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Old 29-12-2014, 13:35   #18
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Re: Fixing up some old marine refrigeration

I have pondered a system similar to what you propose with an engine driven Sanden paralleled with a Danfoss BD50 a number of times and have decided it is impractical. The Sanden system uses a fairly high capacity TX valve and the Danfoss BD50 generally uses a 0.6mm metering tube. Would the tx valve handle the comparatively small volume of refrigerant generated by the BD50? Two separate systems with two coils in the eutectic tank appears a more practical arrangement to me.

Your panels/batteries don't have enough capacity to run a cycling 12V refrigeration system unless you are happy to keep buying batteries however if you retain the eutectic system and install a timer which allows the refrigeration compressor to run only during daylight hours to freeze the tank then rely on it for night time carryover you might get away with the existing electrical system or only require a small increase in capacity.
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Old 29-12-2014, 13:51   #19
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Re: Fixing up some old marine refrigeration

There is a company in Victoria which supplies hydrocarbon based refrigerants which are claimed to be compatible with both types of refrigeration oils and do not require any licensing. I use their products and have found them to be just as good as the orthodox types of refrigerants.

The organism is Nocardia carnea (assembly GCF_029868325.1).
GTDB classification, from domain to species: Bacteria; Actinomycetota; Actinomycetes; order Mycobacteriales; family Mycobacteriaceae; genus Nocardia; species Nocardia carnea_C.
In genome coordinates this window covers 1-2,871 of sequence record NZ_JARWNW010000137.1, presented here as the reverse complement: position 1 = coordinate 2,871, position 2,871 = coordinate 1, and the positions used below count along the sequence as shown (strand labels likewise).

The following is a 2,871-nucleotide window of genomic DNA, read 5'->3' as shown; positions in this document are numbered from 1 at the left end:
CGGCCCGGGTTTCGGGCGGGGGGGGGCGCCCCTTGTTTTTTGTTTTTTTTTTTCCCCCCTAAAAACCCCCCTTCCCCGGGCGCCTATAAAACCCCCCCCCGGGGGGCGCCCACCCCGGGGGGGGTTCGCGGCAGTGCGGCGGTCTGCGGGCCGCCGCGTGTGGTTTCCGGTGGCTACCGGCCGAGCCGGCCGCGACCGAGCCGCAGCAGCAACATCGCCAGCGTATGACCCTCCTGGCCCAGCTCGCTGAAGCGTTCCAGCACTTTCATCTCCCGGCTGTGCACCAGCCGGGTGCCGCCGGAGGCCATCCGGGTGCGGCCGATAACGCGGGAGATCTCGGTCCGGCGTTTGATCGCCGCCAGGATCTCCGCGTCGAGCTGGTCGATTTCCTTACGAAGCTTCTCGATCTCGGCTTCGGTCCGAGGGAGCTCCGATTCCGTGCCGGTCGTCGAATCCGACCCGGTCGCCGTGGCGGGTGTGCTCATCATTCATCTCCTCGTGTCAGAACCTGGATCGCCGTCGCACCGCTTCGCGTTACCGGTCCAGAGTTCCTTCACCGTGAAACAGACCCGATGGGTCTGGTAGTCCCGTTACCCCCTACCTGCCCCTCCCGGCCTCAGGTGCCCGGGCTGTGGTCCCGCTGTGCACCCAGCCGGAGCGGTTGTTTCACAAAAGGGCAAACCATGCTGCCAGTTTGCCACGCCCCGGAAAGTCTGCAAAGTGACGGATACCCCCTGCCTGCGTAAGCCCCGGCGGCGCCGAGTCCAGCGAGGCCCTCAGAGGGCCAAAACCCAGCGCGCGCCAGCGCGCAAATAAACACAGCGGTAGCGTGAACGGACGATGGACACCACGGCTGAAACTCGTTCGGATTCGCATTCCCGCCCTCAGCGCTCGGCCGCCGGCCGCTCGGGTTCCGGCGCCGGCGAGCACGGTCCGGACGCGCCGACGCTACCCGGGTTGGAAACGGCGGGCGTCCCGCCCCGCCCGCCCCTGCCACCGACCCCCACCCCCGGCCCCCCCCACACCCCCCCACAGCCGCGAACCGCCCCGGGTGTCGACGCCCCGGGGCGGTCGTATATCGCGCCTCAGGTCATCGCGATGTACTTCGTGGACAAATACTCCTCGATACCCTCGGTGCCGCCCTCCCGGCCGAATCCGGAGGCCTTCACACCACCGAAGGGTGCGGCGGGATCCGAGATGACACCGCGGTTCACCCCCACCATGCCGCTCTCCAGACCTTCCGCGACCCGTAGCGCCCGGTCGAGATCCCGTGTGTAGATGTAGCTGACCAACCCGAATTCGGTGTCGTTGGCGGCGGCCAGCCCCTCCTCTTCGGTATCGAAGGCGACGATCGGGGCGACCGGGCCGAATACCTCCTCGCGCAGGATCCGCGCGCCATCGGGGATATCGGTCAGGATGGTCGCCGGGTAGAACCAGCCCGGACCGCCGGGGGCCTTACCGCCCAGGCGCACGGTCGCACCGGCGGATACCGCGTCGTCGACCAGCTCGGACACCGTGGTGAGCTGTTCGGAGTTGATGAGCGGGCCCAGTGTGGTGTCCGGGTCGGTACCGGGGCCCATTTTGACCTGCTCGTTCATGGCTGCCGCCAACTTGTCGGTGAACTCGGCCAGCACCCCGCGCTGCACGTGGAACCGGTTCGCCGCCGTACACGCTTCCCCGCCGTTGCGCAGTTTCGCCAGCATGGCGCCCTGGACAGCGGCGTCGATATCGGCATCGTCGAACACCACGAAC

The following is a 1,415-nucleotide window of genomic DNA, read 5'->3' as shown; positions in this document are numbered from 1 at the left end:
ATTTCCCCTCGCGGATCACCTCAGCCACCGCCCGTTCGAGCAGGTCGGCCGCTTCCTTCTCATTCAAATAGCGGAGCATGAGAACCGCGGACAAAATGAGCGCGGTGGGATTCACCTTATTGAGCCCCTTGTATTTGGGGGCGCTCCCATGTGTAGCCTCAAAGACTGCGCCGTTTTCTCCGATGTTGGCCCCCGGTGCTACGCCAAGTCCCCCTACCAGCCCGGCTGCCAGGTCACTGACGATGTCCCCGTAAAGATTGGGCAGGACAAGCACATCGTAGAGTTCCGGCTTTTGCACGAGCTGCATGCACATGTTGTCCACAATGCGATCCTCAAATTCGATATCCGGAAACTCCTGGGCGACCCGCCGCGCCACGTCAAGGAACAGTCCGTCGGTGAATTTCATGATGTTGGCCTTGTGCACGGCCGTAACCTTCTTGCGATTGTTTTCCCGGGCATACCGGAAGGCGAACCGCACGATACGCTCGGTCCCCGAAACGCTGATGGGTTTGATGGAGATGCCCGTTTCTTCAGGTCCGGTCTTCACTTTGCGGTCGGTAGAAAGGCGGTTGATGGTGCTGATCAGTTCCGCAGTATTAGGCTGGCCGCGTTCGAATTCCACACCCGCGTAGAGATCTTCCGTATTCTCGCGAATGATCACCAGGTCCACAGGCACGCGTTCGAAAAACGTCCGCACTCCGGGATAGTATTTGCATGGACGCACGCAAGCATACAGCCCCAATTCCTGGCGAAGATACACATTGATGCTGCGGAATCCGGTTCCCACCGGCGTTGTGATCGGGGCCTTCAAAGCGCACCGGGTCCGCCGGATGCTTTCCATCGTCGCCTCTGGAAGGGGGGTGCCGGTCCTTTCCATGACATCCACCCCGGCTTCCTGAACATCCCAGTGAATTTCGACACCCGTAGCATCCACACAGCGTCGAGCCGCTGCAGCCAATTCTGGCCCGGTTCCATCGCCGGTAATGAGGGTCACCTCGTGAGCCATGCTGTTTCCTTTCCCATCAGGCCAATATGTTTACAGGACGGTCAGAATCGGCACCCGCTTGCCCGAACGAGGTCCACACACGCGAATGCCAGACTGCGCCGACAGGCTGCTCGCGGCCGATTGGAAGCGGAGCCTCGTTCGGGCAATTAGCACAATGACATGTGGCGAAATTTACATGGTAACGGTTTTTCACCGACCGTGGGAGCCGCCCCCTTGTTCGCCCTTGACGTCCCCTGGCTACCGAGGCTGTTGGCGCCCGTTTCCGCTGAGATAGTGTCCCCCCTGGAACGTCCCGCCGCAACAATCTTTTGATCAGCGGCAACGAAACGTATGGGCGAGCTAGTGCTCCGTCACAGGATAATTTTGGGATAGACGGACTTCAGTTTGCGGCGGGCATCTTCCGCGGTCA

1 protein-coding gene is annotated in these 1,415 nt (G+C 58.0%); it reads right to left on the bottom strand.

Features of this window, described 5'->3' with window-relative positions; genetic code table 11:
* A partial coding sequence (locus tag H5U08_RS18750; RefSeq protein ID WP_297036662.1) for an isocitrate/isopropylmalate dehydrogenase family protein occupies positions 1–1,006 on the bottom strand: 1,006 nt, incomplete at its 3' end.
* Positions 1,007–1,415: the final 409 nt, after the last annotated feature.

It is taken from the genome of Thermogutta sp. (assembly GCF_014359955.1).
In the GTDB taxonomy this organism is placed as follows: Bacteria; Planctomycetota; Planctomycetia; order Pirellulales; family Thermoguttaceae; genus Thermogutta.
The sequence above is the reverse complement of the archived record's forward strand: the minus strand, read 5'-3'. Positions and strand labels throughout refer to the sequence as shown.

There are arguments that hydrocarbon based refrigerants are dangerous in boats but since I already have a 9kg bottle of hydrocarbons hooked up to my gas stove I figure the stove is far more likely to do me harm than the relatively small amount of hydrocarbons in the refrigerator.

The hydrocarbon based refrigerant comes in 300 gram cans which I believe are about $20 a can but you need an adapter which the distributors will provide for about $40. These prices are a couple of years old. The adapter is reusable and screws into the R134 fitting on the compressor.

I have used propane from the small bottles you can buy from camping stores for camp stoves in an emergency however this is not advisable as the stuff they put into the hydrocarbon gas to make it smell causes corrosion.
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Old 29-12-2014, 14:07   #20
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Re: Fixing up some old marine refrigeration